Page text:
Next Step Full Length 10, CARS Passage 6

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Session 114

We’re at the last passage of CARS on Next Step full-length 10. Hopefully, you’ve gotten some great tips and techniques to improve your CARS score!

This podcast is in collaboration with Blueprint MCAT (formerly Next Step Test Prep), where Clara joins us once again as she helps us cover Passage 6.

By the way, have you checked out all our other episodes on MedEd Media Network? If you haven’t yet, take some time to listen to them as we strive to help you along your med school journey!

[01:38] Passage 6

In December 2012, billionaire hedge fund Bill Ackman plays the highly publicized and high-stakes wager. Certain that the American nutrition company Herbalife was doomed to fail, he executed a $1 billion short sale on the company’s stock. Ackman had one primary reason to bet against Herbalife. The company, which sold protein shakes and multivitamins to thousands of distributors worldwide, function under a multilevel marketing (MLM) business model. Instead of filling sales positions to salaried employees, MLM companies rely on non-salaried consultants or distributors. Consultants earn a commission for products sold but most rely on a separate, much larger source of income. Bonuses are additional commissions paid as a result of sales made by their recruits to the company. This model had convinced Ackman at Herbalife, along with other MLMs, was nothing more than a pyramid scheme, an illegal business model in the United States and many other countries. Ackman’s claim certainly was not without support. MLM-style businesses have existed since at least the 1920s. In fact, one longtime MLM cosmetics company, Avon, which was founded as a California perfume company in 1886. Throughout this long history, hundreds of thousands of consultants have lost money, often due to large, irregular purchases in inventory, initial fees, or travel expenses associated with motivational events.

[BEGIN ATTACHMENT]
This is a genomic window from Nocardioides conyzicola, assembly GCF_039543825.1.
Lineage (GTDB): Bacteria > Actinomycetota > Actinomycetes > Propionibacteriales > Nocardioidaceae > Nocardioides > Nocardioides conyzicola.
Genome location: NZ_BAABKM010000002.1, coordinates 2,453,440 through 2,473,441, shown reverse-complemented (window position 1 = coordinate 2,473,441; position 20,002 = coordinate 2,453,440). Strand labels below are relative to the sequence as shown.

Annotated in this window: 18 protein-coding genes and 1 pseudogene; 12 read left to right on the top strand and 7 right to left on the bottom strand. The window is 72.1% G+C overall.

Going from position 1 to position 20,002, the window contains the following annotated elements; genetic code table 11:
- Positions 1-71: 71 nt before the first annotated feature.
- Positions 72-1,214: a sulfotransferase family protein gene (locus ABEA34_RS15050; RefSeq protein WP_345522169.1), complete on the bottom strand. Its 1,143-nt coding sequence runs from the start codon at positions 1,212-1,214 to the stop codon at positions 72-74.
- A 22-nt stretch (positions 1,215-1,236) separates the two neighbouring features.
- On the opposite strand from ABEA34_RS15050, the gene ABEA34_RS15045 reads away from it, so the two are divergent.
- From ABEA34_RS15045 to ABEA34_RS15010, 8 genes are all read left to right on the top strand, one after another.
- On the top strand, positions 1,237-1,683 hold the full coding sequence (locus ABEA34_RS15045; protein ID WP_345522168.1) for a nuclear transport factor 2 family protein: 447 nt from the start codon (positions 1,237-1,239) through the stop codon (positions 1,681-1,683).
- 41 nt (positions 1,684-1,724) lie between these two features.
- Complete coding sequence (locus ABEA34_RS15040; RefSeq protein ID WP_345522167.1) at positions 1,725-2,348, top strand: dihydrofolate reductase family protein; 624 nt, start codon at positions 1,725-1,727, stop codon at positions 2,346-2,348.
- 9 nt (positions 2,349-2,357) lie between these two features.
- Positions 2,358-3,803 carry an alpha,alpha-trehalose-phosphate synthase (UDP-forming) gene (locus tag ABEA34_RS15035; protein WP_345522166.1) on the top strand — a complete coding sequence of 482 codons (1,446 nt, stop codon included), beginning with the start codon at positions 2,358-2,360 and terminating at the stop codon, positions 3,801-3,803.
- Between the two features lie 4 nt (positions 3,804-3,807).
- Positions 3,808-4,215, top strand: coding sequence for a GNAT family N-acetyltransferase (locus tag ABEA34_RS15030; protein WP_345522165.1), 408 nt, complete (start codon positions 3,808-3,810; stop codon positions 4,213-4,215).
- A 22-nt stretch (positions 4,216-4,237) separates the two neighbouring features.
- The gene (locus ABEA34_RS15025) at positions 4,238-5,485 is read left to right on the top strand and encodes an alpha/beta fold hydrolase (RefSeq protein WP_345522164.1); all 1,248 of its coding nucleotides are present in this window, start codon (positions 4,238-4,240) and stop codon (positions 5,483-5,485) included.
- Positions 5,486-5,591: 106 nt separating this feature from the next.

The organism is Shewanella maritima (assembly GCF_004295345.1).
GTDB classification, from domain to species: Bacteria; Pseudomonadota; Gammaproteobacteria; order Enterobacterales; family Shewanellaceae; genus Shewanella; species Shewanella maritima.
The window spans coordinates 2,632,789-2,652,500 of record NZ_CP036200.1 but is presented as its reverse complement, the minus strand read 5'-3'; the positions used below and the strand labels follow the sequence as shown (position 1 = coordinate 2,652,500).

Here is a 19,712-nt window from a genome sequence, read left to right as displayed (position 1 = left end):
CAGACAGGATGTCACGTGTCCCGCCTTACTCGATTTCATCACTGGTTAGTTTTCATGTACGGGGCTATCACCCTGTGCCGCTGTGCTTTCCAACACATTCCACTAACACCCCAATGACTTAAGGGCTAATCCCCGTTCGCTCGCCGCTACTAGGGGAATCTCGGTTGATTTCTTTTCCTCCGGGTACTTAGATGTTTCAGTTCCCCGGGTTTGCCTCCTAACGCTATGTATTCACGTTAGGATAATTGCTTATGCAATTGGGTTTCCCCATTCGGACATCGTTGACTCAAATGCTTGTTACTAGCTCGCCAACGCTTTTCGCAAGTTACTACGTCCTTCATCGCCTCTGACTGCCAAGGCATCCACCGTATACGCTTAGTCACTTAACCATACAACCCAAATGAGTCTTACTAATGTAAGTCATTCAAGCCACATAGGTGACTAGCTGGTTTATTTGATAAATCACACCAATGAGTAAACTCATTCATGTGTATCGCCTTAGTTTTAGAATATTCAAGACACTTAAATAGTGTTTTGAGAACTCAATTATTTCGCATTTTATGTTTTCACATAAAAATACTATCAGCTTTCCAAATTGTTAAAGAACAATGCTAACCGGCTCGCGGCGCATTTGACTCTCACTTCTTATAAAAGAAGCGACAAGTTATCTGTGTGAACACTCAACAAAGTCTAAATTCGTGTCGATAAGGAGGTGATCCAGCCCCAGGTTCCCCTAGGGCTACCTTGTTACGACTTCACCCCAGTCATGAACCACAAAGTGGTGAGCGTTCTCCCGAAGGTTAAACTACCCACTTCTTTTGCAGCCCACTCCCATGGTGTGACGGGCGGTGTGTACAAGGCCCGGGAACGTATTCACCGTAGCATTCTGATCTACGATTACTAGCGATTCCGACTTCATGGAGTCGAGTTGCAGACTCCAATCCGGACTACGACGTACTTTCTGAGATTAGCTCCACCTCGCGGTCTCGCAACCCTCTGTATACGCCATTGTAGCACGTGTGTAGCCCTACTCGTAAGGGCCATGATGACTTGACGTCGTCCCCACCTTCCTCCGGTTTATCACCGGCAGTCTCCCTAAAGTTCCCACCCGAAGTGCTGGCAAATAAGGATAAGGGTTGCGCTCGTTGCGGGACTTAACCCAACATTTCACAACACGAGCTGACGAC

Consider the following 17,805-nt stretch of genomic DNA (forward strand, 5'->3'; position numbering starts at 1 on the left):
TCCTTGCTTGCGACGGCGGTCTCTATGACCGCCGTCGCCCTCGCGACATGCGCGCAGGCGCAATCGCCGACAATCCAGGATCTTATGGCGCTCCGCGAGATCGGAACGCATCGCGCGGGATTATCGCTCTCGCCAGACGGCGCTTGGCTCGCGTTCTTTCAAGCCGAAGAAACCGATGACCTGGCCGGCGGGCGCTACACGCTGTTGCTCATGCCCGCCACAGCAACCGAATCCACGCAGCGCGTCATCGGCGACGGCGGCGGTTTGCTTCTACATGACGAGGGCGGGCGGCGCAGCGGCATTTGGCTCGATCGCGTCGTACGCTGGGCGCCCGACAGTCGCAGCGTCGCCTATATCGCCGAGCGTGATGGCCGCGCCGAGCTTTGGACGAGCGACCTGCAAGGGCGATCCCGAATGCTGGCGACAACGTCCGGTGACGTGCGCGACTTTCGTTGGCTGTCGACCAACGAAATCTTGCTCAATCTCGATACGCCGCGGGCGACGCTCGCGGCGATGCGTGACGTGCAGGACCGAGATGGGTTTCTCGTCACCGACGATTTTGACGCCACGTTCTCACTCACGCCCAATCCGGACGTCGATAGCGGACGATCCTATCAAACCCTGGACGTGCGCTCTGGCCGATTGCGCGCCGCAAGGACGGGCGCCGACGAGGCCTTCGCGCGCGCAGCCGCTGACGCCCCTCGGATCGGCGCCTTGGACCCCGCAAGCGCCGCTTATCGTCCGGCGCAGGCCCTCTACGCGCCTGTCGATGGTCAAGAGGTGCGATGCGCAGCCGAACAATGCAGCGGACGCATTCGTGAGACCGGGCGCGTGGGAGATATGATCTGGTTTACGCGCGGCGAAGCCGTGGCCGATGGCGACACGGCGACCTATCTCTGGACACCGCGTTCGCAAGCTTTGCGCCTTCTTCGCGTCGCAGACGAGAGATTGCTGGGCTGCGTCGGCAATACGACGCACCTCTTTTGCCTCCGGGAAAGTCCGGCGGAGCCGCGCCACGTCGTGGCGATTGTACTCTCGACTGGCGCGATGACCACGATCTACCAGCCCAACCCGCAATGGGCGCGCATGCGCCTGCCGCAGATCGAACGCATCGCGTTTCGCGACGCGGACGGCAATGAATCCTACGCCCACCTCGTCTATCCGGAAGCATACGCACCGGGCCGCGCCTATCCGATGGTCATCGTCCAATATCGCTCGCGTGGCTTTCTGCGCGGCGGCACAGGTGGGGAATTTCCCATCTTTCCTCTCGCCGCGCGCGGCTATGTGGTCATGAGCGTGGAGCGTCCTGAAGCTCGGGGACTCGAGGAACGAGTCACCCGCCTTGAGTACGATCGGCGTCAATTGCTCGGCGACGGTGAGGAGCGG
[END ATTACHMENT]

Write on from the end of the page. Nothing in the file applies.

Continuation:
The Statistic Brain Research Institute estimates that of more than 18 million individuals directly involved in MLM businesses, 99.7% lost money. Many of these individuals were attracted to these opportunities by promises of dictating their own schedule or being their own boss, and a large proportion were mothers or fathers, some of whom went into significant debt to pay for their future business. In recent years, some MLMs have been accused of encouraging consultants to take out loans to pay for inventory that they often fail to reimburse if the consultant chooses to leave the organization. Nevertheless, vocal supporters of MLM businesses certainly exist.

Tiffany Ruiz, a recent recruit to Cutco Corporation, an MLM oriented around sales of kitchen knives, vehemently defends the controversial business model. “You get out what you put in,” said Ruiz. “Funny how consultants lose interest quickly and of course, they suffer a financial hit. But the network associated with Cutco is amazing and I get to keep a portion of the sales from everyone I recruit.” In fact, Ruiz’ recruits or downline are non-existent as of yet. But she feels certain that this is about to change. With an established downline, she’ll be able to start earning back her initial investment used to acquire a set of knives for demonstrations to potential customers.

[05:15] Question 31